Friday, May 15, 2009


Sometimes listening to House Speaker Nancy Pelosi can be torture. It is right now as she tries to explain what the CIA did or did not tell her about torture policy or practice. She says that she was not briefed about actual use. The Republicans are trying to make a big deal about her supposed knowledge of the use of torture. However, what difference does it make?

Torture is a crime. It is a violation of our treaty obligations. We engaged in torture. The only question is who should be held to account and to what extent.

Whether Ms. Pelosi knew of actual or only intended use is of no consequence. Whatever the Republicans think she should have done about torture applies in either case.

Too bad all of this distracts from the important Obama agenda items such as health care reform and economic and energy issues. But as the Republicans push this diversion, thinking that somehow inaction by Pelosi excuses their defense of torture, they are just prolonging their losing strategy of defending actions that are against American values and against the law.

Monday, May 11, 2009


The White House Correspondents' Dinner has generated much comment about the performance of the speakers.

First, we have President Obama, who got great reviews and little criticism. I agree, but with a quibble and a comment. His delivery, his timing, and his material were top notch. My quibble is that he was too much of a stand up comedian. Better a more general talk leavened with humor and a few great lines.

Comment. I loved his lines about Rahm's difficulty with "Mother" being followed with the word "Day", and about Hillary's warm greeting immediately upon her return from Mexico. But I thought his comment about Cheney was undignafied for him; better it should come from Wanda Sykes.

Wanda - Her wish for Limbaugh's death was over the line, but most of her material was quite good. I particularly liked her caution to Sarah Palin about her last minute pull out from this event.


President Obama received a 100th day present of sorts as Pennsylvania's moderate Republican Senator, Arlen Spector, announced that he is joining the Democratic party. In theory this gets him closer to the 60 votes needed to forestall a Senate filibuster.

Senator Spector is no stranger to switching sides. He started in Philadelphia politics as a Democrat, switching to Republican when District Attorney there. More recently, after opposing the Bush warrantless wiretapping he did an about face on the issue, betraying those who praised him for protecting civil liberties.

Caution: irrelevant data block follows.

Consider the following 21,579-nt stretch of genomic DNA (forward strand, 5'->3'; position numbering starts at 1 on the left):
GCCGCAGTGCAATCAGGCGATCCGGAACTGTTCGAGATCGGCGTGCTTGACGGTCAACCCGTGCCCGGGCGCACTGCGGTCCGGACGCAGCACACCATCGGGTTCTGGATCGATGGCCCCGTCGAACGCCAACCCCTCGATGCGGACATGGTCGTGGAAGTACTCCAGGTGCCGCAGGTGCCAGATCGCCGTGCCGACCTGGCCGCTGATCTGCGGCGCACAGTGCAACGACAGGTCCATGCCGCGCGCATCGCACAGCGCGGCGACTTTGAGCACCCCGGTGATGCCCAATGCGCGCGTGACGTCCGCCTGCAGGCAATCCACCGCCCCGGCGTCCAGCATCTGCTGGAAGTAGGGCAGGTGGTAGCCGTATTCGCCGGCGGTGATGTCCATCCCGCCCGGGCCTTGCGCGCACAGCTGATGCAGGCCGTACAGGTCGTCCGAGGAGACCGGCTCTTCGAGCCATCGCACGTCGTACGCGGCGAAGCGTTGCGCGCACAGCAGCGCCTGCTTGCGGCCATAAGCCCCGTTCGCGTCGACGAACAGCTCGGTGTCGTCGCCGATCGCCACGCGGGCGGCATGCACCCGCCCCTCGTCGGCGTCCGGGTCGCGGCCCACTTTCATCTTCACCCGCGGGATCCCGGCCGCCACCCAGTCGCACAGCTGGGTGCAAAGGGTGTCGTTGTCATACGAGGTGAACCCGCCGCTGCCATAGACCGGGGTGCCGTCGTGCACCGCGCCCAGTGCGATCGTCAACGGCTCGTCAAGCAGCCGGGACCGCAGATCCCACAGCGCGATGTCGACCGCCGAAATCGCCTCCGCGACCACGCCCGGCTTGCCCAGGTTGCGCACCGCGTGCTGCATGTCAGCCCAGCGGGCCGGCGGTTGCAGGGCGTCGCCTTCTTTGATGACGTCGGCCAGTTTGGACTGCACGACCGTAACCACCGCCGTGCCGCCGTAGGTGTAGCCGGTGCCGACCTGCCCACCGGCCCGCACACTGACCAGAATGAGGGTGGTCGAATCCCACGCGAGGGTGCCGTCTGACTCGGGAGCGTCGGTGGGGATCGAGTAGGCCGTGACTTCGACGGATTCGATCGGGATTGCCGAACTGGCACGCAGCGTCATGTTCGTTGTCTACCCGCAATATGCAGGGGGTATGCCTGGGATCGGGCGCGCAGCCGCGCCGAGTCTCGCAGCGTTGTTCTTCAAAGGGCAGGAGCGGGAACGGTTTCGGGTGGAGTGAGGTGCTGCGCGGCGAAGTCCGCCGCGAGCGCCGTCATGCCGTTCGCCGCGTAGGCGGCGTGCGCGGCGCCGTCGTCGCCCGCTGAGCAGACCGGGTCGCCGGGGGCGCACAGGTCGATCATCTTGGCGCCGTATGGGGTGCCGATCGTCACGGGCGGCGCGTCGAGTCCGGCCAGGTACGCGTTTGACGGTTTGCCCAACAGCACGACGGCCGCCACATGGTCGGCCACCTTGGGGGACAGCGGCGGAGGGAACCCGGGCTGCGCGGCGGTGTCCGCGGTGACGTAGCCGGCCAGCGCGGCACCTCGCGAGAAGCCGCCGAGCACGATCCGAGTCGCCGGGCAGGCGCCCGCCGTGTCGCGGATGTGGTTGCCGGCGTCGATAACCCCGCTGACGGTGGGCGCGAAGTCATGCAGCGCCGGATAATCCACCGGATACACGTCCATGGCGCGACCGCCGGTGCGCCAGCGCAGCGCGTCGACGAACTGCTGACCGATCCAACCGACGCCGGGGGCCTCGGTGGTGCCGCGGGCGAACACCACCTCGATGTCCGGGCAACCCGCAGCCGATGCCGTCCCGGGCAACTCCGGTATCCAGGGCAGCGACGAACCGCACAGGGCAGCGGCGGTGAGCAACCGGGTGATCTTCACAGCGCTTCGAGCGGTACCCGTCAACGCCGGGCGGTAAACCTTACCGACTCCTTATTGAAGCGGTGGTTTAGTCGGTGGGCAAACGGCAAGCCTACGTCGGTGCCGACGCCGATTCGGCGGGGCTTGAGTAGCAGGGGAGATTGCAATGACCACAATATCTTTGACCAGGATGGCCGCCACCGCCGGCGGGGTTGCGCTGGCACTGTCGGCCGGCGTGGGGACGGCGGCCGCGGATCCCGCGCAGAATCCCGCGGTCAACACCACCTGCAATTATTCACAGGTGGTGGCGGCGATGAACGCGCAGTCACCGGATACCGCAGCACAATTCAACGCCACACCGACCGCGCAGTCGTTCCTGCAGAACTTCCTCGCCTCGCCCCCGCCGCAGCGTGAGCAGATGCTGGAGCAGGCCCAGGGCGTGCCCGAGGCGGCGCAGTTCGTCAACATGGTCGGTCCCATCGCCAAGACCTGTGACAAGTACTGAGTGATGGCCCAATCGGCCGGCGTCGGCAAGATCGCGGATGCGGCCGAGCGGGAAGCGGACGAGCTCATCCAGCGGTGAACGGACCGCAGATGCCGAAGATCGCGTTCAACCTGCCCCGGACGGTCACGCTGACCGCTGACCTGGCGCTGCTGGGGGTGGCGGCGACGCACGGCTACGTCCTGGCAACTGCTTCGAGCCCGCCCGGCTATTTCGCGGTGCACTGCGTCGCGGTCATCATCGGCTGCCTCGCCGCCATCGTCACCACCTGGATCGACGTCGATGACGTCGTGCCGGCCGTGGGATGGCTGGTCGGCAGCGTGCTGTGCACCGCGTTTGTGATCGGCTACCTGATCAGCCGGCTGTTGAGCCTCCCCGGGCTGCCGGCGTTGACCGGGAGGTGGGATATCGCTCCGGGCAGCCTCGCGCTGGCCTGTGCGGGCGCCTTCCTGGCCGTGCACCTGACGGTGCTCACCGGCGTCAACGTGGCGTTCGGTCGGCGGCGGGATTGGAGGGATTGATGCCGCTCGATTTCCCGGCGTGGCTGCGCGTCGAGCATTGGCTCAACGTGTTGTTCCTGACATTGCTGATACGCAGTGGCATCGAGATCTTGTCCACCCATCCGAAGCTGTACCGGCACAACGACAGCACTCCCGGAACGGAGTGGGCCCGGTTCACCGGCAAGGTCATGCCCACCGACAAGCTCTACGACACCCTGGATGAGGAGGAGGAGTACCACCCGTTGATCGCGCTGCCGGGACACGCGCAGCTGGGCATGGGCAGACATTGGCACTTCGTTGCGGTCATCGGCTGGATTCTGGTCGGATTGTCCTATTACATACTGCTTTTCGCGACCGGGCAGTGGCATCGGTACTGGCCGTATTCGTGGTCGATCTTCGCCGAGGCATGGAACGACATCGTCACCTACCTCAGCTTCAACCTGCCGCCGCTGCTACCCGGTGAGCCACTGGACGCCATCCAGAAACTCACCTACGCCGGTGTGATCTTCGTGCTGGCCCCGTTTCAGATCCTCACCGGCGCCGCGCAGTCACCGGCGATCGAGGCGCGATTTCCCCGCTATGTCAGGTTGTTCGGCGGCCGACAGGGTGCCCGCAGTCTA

Spector's defection makes the Republican's big tent look more like a pup tent.

Although his support is never certain, The Democrats will undoubtedly welcome Spector into their party. However, it is unlikely that they will ever bestow on him the Congeniality Award.u

In fact, many Democrats are already experiencing Buyer's Remorse. Mr Spector has already voted against President Obama's budget and Democratic supported legislation allowing bankruptcy courts to help beleaguered homeowners.


Sometimes I wonder why I'm so addicted to political news and commentary. Almost every time a Republican is talking, I get angry or upset. And I don't listen to right wing talk radio, mostly tuning into outlets such as NPR and MSNBC.

Take, for example, the effort to improve our deficient health care system. I've always said that makng good access to health care dependent on where you work is crazy. And we need much more preventative care. And it's all too expensive. But the Republicans oppose any effort to fashion an option to provide a government solution, like Medicare, which is efficient and effective.

So a Republican Senator comes on and rails about the evil of "putting a government bureaucrat between a patient and the doctor." Better an insurance company functionary? Should the right to health care be only through a profit making enterprise?

The Senator complained that Medicare pays providers so little that they refuse Medicare patients. Well, I've been using Medicare for 15 years and never had a problem finding a provider. Nor have I ever encountered a government bureaucrat standing between me and my doctor.

Desperately afraid of competing with an efficient government-run health care option, the private insurance companies have now offered to reduce rates and to submit to federal government regulation. Looks like a red herring to me. How long before they raise rates? How long before they try to weaken regulation? And from experience we know how well governmental oversight works.